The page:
Not only is this a liability from a usability standpoint, but it’s also a significant technical SEO issue.
We make it a rule with all our sites that the crawl depth is never more than 2 — meaning that any content is never more than two clicks away.
Not only does this improve the UX, but it also makes the site easier and faster for Google’s robots to crawl, which can have a beneficial effect on SEO.
Whenever you evaluate a site for purchase, technical SEO should be one of the first things you look at…
There’s often vast room for improvement, and the tweaks you make can lead to quick wins.
Project Cashflow fell firmly into this category.
The technical SEO wasn’t terrible, by any means, but there was plenty of scope to further optimize the site.
Our first step when assessing technical SEO is to plug the site into Ahrefs’ Site Audit tool.
The Site Audit tool provides you with a detailed list of any technical SEO issues as well as suggestions on how to fix them.
It also provides you with a Site Audit health score out of 100 to help evaluate your progress.
Out of the box, Project Cashflow scored 52 — after the improvements you’re about to learn about, the site is currently sitting at a health score of 97.
Another area often ripe for optimization when you acquire an existing website is site speed.
How rapidly your pages load and your site performs has a significant impact not only on SEO but also on user experience, conversions, and — pretty much everything.
According to Google, page speed is by far the most critical component of UX. For example, when the time a page takes to load goes from 1 second to 3 seconds, the probability of a bounce increases by 32%.
With the rollout of Google’s Core Web Vitals, site speed looks poised to play an even bigger role in SEO going forward.
Pingdom is a comprehensive website performance monitoring suite. One of its features is the ability to show you the size and load-time of elements on a site — making it easy to identify any bottlenecks.
Like many apps featured in this case study, Pingdom scores site performance on a score out of 100 — but the most crucial metric to keep an eye on is load time.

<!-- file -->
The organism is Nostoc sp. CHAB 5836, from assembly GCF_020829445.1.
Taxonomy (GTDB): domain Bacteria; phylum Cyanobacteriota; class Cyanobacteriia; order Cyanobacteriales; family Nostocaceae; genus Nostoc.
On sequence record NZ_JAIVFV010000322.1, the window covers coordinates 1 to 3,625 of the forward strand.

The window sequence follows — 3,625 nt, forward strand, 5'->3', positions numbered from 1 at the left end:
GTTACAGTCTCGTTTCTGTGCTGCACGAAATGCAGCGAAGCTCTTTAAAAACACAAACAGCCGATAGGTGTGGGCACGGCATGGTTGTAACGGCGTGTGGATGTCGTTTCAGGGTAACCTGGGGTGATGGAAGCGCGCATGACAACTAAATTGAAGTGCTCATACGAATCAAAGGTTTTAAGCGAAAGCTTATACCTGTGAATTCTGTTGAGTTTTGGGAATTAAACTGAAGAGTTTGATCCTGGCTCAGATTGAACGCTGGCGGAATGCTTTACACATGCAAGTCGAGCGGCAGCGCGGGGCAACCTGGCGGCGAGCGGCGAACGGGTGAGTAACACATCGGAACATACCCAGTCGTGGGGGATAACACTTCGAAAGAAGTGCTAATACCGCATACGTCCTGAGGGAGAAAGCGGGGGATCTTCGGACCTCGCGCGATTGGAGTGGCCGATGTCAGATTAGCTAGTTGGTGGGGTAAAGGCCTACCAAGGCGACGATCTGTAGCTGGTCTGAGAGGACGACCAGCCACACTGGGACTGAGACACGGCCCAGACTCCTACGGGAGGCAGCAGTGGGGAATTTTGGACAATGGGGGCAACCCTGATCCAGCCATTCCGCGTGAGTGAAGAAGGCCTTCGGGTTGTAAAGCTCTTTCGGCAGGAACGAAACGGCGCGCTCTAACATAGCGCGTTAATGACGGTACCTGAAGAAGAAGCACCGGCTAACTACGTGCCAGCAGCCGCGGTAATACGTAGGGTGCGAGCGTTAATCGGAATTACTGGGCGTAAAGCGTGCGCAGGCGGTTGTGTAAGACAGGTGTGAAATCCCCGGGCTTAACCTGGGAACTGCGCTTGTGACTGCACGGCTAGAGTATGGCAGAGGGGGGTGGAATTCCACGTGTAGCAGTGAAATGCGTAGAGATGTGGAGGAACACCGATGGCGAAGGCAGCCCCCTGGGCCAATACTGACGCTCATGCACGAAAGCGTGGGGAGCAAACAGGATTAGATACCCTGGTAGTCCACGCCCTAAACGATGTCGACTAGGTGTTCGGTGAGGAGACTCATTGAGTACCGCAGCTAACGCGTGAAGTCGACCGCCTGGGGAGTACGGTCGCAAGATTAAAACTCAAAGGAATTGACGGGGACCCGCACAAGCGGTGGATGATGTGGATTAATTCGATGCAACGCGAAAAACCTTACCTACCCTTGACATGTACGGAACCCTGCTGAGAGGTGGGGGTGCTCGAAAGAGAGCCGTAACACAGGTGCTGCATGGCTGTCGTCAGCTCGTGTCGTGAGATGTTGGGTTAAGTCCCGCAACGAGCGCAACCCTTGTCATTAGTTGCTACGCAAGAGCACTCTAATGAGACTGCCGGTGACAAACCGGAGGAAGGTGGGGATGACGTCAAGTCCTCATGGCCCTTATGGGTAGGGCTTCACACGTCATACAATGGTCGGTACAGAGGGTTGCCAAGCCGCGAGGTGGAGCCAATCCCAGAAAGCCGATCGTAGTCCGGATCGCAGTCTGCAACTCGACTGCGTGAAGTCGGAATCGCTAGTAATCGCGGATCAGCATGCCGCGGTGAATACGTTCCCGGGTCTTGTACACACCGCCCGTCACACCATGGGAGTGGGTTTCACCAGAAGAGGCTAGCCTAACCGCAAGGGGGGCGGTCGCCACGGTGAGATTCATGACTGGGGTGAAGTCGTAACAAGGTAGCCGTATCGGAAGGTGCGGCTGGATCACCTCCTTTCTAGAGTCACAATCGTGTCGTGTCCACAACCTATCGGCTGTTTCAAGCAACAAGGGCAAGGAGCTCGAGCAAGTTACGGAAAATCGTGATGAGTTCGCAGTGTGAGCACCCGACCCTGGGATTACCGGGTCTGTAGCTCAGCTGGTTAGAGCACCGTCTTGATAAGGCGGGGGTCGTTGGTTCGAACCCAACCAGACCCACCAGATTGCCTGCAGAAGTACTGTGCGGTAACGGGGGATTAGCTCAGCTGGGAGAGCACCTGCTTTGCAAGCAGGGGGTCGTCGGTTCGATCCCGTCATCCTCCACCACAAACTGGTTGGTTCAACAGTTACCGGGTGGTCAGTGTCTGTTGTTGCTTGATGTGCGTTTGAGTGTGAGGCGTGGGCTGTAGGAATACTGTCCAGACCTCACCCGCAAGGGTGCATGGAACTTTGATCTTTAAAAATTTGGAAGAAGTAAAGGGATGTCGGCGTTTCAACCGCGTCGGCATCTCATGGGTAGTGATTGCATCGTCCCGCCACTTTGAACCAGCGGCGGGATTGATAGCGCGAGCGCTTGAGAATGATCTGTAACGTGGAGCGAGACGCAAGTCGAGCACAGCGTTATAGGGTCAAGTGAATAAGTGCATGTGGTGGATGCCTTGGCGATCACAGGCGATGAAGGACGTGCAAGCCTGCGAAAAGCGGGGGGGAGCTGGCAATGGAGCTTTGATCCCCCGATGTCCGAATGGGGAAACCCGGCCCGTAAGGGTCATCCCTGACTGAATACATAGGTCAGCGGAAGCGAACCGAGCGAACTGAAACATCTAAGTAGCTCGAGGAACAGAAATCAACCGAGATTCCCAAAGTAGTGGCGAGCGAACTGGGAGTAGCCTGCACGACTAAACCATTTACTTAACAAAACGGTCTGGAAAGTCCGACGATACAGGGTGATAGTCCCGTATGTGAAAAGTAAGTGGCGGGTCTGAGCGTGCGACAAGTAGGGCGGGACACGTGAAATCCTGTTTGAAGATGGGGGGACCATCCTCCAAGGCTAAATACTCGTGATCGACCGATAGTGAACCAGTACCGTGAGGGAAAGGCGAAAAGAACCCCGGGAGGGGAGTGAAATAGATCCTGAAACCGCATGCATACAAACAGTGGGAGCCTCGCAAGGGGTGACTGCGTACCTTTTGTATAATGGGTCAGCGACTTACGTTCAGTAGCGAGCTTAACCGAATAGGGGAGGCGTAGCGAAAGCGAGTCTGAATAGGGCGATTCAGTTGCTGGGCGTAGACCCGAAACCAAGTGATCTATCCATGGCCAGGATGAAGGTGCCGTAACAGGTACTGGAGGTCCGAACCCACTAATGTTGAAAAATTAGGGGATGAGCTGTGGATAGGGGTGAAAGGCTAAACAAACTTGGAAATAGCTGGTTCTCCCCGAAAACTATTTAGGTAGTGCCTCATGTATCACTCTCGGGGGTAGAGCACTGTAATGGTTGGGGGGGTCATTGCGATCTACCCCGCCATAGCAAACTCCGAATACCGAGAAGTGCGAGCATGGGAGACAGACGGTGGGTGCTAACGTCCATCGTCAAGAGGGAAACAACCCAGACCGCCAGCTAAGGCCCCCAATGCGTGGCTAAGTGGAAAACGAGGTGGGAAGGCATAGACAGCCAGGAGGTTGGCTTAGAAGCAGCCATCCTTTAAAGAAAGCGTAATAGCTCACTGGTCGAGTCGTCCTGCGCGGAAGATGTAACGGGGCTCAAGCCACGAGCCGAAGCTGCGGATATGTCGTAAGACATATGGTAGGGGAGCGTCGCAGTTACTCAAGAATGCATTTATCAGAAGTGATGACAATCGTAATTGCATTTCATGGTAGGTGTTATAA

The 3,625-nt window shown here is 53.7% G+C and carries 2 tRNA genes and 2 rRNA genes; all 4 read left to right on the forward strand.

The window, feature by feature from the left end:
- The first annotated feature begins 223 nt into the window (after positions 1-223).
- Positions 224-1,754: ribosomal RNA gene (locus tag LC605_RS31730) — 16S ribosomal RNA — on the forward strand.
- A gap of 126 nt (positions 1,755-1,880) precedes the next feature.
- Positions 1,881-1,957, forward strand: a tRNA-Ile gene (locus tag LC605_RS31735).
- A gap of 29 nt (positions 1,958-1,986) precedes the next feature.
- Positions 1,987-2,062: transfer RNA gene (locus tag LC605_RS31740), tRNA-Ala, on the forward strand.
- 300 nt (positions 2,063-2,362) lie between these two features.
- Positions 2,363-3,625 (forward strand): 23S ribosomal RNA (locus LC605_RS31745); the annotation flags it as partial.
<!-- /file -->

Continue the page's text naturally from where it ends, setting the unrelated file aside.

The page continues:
When we first acquired Project Cashflow, pages loaded in 1.5 – 2.5 seconds. The load time is now between 0.5 and 1 second thanks to our optimization efforts.
The other app you can use to evaluate site speed is Lighthouse.
Lighthouse is an automated open-source tool from Google for measuring, monitoring, and optimizing site speed.
At the outset, Project Cashflow almost flunked out of Lighthouse with scores across the board ranging between 40 and 70. As you can see, we’ve turned things around, and the site now scores a solid 90+ in all categories.
Much of this improvement came from switching the site theme to our custom build as discussed above.
Hosting and Plugins
You can often make the most significant site and page speed gains by changing the hosting for the site and utilizing the right plugins.
One of the very first things we did when we got the keys to the site was to switch the hosting — and if your site is on a substandard host, you should too…
Next, there are a few plugins that can make a huge difference to your site performance, and again, we use them on all our sites:
I’m not going to get into the tech behind why NitroPack makes your site faster.
It just does and we deploy it on all our affiliate sites.
As you probably know, poorly optimized images are one of the biggest speed sucks your website can have.
Project Cashflow wasn’t the worst example of image management I’ve seen, but there was certainly room for improvement.
ShortPixel is our go-to plugin for image optimization and it’s especially useful for batch processing.
Plugins — A Warning
I’m a firm believer in keeping sites as lean as possible…
Every plugin you add risks contributing to site bloat and negatively impacting performance. Each plugin also adds another potential point of failure.
Think twice before trusting the stability and performance of your site to a 3rd-party plugin developer.
Project Cashflow offers a perfect illustration of why you should proceed with caution before installing any new plugin.
One of the issues we turned up during our audit was a plugin installed on the site designed to generate the schema.
Well, the plugin was generating plenty of schema, but all of it was wrong.
Instead of having one schema declaration per page — which we always prefer — the plugin created multiple declarations for each page.
Not only that, just running the plugin caused a measurable decrease in page speed.
Removing the plugin and replacing the schema it produced led to a perceptible increase in Project Cashflow’s performance.
This is a classic example of installing a plugin to improve SEO or optimize performance — only for it to have the exact opposite effect.
When it comes to optimizing existing content, where do you start?
Believe it or not, there hasn’t been an app invented yet that’s any substitute for your own two eyes.
Before we get granular and let Surfer loose on Project Cashflow’s content, we do what comes naturally.
If we come across pages that don’t make the grade, we first check Keyword Explorer in Ahrefs to make sure it’s not ranking for any keywords. If it’s a low-quality page that doesn’t have any SEO value, we delete it.